by Jeff Clemetson, Editor
Sometimes a problem’s cause is so obvious, it is like seeing a fly land on your nose – or in this case, a bee. Research teams in both France and Britain have now concluded that pesticide use is the main culprit for the phenomenon known as colony collapse disorder (CCD). Colony collapse disorder is a growing environmental problem that worries farmers and beekeepers alike. When CCD hits, beehives suddenly die off without reason – until now.
The French study looked at the effect pesticides known as neonicotinoids have on the brains of honeybees. It concluded that the pesticides distort the bee’s ability to find its way back to its hive. The British study looked at bumblebees and concluded that pesticides keep bees from feeding their hives enough to produce new queens.
The pesticide industry is, of coarse, denying the results of the study as inconclusive. According to a pesticide industry scientist, an ecotoxoligist named Dr. David Fischer, the French study used too much neonicotinoid on the bees. “I think they selected an improper dose level,” Dr. Fischer told the New York Times, before stating the same old line that industry scientists have been making since the bee problem began in the early 1990s – that bees are declining from viruses, mites and even cell phone towers.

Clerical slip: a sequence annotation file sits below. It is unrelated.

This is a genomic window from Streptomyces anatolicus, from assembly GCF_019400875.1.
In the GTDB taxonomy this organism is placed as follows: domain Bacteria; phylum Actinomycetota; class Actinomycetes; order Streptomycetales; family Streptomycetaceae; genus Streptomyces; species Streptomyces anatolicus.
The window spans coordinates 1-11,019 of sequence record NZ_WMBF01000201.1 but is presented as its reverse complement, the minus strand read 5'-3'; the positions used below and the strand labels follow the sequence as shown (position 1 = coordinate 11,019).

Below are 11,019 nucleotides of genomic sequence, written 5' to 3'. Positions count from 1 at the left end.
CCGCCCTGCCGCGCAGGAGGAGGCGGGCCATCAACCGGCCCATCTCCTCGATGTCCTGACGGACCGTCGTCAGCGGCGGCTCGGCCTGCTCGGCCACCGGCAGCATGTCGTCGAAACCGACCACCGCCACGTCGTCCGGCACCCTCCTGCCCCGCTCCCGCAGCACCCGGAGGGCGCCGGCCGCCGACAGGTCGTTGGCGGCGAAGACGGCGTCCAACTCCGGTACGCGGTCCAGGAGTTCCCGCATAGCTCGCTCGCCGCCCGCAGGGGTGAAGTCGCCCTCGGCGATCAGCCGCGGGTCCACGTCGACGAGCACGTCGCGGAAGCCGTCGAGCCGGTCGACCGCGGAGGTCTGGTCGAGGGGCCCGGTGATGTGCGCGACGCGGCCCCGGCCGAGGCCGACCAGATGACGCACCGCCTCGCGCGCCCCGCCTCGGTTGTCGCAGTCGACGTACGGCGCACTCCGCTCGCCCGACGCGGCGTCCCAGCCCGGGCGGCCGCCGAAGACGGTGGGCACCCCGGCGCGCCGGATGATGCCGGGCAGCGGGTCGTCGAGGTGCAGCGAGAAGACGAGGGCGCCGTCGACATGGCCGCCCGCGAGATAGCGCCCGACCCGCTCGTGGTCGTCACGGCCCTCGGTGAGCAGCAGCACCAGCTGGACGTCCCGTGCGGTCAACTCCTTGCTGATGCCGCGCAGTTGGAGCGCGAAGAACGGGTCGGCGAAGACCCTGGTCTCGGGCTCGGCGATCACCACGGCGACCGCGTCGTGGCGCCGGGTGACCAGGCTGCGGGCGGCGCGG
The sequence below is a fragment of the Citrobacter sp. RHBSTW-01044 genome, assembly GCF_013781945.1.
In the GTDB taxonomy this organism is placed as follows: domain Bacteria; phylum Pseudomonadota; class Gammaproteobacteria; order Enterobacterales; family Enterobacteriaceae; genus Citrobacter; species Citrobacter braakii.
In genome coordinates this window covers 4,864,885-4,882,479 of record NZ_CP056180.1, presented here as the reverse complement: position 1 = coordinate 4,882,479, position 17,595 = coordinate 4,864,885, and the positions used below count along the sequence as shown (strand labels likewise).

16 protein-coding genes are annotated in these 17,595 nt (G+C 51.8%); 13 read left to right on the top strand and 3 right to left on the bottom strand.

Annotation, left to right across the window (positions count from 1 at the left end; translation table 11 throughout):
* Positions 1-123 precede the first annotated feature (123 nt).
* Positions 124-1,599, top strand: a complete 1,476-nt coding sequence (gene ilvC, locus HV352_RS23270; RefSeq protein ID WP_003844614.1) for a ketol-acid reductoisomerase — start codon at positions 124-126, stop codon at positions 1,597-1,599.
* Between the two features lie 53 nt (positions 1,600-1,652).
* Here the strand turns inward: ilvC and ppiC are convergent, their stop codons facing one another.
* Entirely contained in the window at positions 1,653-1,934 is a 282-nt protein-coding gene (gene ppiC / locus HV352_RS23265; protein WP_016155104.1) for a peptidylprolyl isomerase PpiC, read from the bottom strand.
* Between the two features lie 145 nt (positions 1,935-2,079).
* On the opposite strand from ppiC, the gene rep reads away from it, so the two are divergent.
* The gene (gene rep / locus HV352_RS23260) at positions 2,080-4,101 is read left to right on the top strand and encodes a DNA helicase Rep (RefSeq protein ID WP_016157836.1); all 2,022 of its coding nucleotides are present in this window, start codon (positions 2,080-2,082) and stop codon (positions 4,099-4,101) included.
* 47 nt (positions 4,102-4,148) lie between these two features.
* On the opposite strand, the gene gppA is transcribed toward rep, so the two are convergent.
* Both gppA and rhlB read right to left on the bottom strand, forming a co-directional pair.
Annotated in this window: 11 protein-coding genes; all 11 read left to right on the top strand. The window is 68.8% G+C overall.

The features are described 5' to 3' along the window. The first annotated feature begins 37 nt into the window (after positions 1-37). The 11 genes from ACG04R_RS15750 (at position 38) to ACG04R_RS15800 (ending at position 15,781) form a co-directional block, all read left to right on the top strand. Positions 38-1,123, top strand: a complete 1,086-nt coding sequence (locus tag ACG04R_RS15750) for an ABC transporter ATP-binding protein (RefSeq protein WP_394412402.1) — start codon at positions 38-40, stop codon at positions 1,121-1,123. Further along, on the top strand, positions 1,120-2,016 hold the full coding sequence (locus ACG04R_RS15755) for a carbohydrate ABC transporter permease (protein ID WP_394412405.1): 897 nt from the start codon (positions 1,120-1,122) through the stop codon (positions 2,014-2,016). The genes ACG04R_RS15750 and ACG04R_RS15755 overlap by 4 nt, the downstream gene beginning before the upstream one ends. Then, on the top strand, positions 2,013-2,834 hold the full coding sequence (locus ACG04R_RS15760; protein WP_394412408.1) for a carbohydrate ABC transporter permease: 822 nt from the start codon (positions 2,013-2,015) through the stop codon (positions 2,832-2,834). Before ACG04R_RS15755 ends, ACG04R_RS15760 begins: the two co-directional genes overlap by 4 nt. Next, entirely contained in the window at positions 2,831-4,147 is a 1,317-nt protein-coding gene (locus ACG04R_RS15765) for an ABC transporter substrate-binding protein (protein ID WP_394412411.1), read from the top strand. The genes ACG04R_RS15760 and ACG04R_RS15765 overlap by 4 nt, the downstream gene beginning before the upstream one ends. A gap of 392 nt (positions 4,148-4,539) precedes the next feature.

Dr. Fischer works for Bayer CropScience, the manufacturer of the neonicotinoids that the European studies have blamed for CCD. His opinion can hardly be called impartial, but it does bring up an important issue for all environmental science – that industry is bent on avoiding looking at the flies on our nose. A problem such as the death of huge populations of bees, an insect, as being caused by something that kills insects is to most people a no-brainer. Anyone with reasonable common sense would see that. But when pollution-deniers, who most often are people with some sort of financial stake in maintaining the status quo, are given so called proof that their pollution isn’t harming a thing, they take it as gospel, even when the studies they cite are clearly written by the very industry that would be effected by change.
We can cross our fingers about how these European studies will be received here in the US, but if history has any bearing on what we can expect, I’d put money on these pesticides being banned in Europe quite soon. Unfortunately, the US will drag its heels after prompting by the chemical industry lobby, until Europe’s bee populations return and ours are barely on life support. We just aren’t good at swatting flies off our nose when there’s money involved.